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Publication numberUS2150015 A
Publication typeGrant
Publication dateMar 7, 1939
Filing dateApr 23, 1935
Priority dateApr 23, 1935
Publication numberUS 2150015 A, US 2150015A, US-A-2150015, US2150015 A, US2150015A
InventorsWitham Raymond L
Original AssigneeSperry Gyroscope Co Inc
Export CitationBiBTeX, EndNote, RefMan
External Links: USPTO, USPTO Assignment, Espacenet
Salinity indicator system
US 2150015 A
Abstract  available in
Images(1)
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Claims  available in
Description  (OCR text may contain errors)

March 7, 1939. R wrr 2,150,015

SALINITY INDICATOR SYSTEM Filed April 25. 1935 INVENTOR Egg/hand l .lilifiam SAT'i'ORN Y.

Patented Mar. 7, 1939 UNITED STATES PATENT OFFICE SALINITY INDICATOR SYSTEM:

Application April 23, 1935, Serial No. 17,807

laims.

This invention relates, generally, to means for detecting and indicating harmful impurities in boiler or evaporator water and the invention has reference, more particularly, to a novel salinity indicator system for disclosing the saline content of boiler or other water in which the presence of impurities is undesirable.

Boiler and evaporator water should be kept as clean and pure as possible in order to obtain efllcient boiler operation and to prevent injury to boilers and to operating equipment, such as turbines and engines. In some parts of the country and especially on steam vessels, the water used in boilers either contains or tends to become contaminated with injurious salts, such as magnesium chloride and calcium sulphate, that precipitate out as the boiler water is heated, causing the scaling of heating surfaces and resulting in the overheating and failure of such surfaces, while other salt impurities tend to produce priming, thereby resulting in injury or destruction of turbines, engines, etc. On steam vessels, sea water is generally used in condensers, with the result that any leakage of condenser tubes causes contamination of the boiler feed water.

The principal object of the present invention is to provide a novel salinity indicator system that serves to visually indicate the saline content of boiler water as well as further indicating immediately any change therein, so that steps can be promptly taken, when necessary, to make the required repairs or to otherwise correct for such salinity.

Another object of the present invention lies in the provision of a novel salinity indicator system having parts so arranged as to enable the user thereof to know at what point in the boiler water circulating system a leak or influx of salt-containing water occurs.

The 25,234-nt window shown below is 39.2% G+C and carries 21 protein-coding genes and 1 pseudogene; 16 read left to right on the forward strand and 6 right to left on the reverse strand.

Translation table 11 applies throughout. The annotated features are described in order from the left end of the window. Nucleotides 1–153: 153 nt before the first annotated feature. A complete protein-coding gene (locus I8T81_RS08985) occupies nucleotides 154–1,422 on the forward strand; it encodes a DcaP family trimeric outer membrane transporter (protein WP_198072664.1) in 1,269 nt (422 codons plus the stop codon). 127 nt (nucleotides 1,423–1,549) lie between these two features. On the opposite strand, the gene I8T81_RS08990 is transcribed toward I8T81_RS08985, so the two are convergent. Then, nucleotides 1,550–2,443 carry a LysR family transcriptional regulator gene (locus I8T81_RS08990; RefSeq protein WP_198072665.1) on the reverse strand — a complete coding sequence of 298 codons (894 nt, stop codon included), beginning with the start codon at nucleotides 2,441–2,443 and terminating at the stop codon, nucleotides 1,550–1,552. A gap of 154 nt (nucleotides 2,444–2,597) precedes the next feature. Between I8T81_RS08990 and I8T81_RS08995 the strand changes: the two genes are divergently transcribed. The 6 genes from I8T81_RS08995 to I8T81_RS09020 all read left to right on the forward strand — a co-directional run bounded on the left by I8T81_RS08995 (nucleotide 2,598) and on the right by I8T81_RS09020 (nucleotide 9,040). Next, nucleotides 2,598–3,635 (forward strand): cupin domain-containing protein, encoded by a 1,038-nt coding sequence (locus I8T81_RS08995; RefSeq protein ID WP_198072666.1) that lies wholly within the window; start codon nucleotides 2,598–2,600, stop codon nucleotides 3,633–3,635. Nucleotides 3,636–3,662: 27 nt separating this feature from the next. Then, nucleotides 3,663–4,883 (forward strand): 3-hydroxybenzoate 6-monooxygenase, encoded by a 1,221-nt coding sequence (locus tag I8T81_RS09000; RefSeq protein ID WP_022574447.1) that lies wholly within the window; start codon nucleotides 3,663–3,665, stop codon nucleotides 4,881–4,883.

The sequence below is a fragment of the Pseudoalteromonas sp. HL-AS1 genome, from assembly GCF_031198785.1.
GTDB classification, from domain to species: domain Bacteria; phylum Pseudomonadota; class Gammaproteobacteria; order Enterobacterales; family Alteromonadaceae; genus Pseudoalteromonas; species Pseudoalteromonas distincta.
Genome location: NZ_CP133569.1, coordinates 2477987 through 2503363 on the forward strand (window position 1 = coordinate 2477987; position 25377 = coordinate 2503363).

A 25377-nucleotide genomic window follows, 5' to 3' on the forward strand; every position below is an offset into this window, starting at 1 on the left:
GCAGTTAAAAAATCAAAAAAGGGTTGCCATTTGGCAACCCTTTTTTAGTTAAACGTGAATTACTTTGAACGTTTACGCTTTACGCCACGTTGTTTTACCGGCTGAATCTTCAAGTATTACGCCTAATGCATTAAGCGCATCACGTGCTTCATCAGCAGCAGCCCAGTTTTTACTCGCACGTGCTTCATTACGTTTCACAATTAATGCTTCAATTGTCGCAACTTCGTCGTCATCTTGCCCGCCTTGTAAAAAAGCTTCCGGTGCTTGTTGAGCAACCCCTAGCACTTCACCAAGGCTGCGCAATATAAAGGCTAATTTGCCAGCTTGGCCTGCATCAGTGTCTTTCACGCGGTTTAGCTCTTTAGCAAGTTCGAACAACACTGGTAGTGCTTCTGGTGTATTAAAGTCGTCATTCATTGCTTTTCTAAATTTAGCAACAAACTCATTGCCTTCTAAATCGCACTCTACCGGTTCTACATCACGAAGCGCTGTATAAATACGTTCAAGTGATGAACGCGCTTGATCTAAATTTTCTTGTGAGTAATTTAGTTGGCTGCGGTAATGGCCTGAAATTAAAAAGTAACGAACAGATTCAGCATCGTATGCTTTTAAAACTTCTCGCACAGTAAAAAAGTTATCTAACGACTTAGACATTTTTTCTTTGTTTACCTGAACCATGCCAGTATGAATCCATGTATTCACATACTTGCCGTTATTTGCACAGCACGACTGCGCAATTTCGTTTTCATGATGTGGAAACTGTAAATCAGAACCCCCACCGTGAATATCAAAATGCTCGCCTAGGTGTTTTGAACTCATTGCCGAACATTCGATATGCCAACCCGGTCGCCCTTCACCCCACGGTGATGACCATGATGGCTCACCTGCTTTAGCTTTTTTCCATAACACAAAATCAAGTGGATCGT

A third object of the present invention lies in the provision of a novel salinity indicator system of the above character that utilizes variations in the electrical conductivity of water, corresponding to changes in the percentage of electrolytic impurities, to determine the saline content of the water, the said system employing one or more pairs of electrodes immersed in the boiler water, there being applied a voltage across the electrodes of any selected pair, which voltage produces a current flow in the event that the water has a saline content, the said system having means for utilizing such current flow to de-- termine the percentage of salt present.

Still another object of the present invention is to provide a novel salinity indicator system of the above character that is so constructed and arranged as to give a substantially true indication of the salt content of the boiler water regardless of variations in the water temperature and of the frequency and/or voltage of the A. C. 5 utilized by the system.

Other objects and advantages will become apparent from the specification, taken in connection with the accompanying drawing wherein one embodiment of the invention is illustrated.

In the drawing,

Fig. 1 is a wiring diagram of the novel salinity indicator system of this invention, and

Fig. 2 is a view, in front elevation, of the indicating meter used in the system.

Referring now to the said drawing, leads I are connected to a suitable single phase A. C. supply, such as a 60 cycle, 115 volt source. Leads l have a double pole switch 2 included therein for controlling the supply of operating current to the 20 salinity indicator system. Leads 1 are shown connected to the ends of the primary winding of a step down transformer 3, illustrated as having two secondary windings 4 and 5. It is to be understood that the transformer 3 may be omit- 25 ted in instances where the supply voltage is suitable for direct connection to the system of this invention. Secondary winding 4 is shown as having a number of taps, to two of which are connected leads 8 serving to supply a pilot lamp 1, 30 or the pilot lamp may be connected across the primary of the transformer 3, if desired.